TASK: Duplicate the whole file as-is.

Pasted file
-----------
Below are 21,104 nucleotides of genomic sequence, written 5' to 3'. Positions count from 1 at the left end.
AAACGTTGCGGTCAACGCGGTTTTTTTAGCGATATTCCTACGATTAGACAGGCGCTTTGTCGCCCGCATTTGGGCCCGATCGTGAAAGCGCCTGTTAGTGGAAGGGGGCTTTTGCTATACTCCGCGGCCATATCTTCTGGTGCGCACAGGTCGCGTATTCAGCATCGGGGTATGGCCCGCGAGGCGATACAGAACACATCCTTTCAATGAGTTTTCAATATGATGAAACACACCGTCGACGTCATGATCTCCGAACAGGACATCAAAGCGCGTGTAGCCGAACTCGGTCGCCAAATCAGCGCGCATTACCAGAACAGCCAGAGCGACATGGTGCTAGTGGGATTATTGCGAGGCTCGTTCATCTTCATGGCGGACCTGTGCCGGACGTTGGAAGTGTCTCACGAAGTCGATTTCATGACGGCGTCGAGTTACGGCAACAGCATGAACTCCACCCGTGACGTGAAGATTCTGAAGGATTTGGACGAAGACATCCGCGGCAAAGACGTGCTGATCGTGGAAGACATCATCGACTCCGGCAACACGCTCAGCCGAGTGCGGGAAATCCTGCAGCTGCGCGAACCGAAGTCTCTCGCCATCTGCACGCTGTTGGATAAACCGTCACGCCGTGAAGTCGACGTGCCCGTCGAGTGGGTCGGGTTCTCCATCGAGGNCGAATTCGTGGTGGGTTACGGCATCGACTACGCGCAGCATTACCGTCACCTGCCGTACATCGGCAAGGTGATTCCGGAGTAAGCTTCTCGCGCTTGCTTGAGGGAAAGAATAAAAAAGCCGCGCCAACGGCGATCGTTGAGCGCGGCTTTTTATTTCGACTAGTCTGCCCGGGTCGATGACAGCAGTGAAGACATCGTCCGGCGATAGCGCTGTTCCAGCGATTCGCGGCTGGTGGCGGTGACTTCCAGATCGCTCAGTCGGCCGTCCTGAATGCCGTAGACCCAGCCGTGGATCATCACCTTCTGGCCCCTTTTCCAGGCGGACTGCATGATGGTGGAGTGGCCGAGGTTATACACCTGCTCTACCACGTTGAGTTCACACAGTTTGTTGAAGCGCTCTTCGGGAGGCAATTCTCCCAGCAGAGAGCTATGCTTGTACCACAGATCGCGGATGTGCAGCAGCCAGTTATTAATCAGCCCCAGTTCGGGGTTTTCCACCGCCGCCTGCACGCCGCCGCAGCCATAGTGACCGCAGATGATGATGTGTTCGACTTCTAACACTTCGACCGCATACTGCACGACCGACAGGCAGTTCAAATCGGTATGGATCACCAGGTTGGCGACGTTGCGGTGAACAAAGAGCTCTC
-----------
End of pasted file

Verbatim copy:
Below are 21,104 nucleotides of genomic sequence, written 5' to 3'. Positions count from 1 at the left end.
AAACGTTGCGGTCAACGCGGTTTTTTTAGCGATATTCCTACGATTAGACAGGCGCTTTGTCGCCCGCATTTGGGCCCGATCGTGAAAGCGCCTGTTAGTGGAAGGGGGCTTTTGCTATACTCCGCGGCCATATCTTCTGGTGCGCACAGGTCGCGTATTCAGCATCGGGGTATGGCCCGCGAGGCGATACAGAACACATCCTTTCAATGAGTTTTCAATATGATGAAACACACCGTCGACGTCATGATCTCCGAACAGGACATCAAAGCGCGTGTAGCCGAACTCGGTCGCCAAATCAGCGCGCATTACCAGAACAGCCAGAGCGACATGGTGCTAGTGGGATTATTGCGAGGCTCGTTCATCTTCATGGCGGACCTGTGCCGGACGTTGGAAGTGTCTCACGAAGTCGATTTCATGACGGCGTCGAGTTACGGCAACAGCATGAACTCCACCCGTGACGTGAAGATTCTGAAGGATTTGGACGAAGACATCCGCGGCAAAGACGTGCTGATCGTGGAAGACATCATCGACTCCGGCAACACGCTCAGCCGAGTGCGGGAAATCCTGCAGCTGCGCGAACCGAAGTCTCTCGCCATCTGCACGCTGTTGGATAAACCGTCACGCCGTGAAGTCGACGTGCCCGTCGAGTGGGTCGGGTTCTCCATCGAGGNCGAATTCGTGGTGGGTTACGGCATCGACTACGCGCAGCATTACCGTCACCTGCCGTACATCGGCAAGGTGATTCCGGAGTAAGCTTCTCGCGCTTGCTTGAGGGAAAGAATAAAAAAGCCGCGCCAACGGCGATCGTTGAGCGCGGCTTTTTATTTCGACTAGTCTGCCCGGGTCGATGACAGCAGTGAAGACATCGTCCGGCGATAGCGCTGTTCCAGCGATTCGCGGCTGGTGGCGGTGACTTCCAGATCGCTCAGTCGGCCGTCCTGAATGCCGTAGACCCAGCCGTGGATCATCACCTTCTGGCCCCTTTTCCAGGCGGACTGCATGATGGTGGAGTGGCCGAGGTTATACACCTGCTCTACCACGTTGAGTTCACACAGTTTGTTGAAGCGCTCTTCGGGAGGCAATTCTCCCAGCAGAGAGCTATGCTTGTACCACAGATCGCGGATGTGCAGCAGCCAGTTATTAATCAGCCCCAGTTCGGGGTTTTCCACCGCCGCCTGCACGCCGCCGCAGCCATAGTGACCGCAGATGATGATGTGTTCGACTTCTAACACTTCGACCGCATACTGCACGACCGACAGGCAGTTCAAATCGGTATGGATCACCAGGTTGGCGACGTTGCGGTGAACAAAGAGCTCTC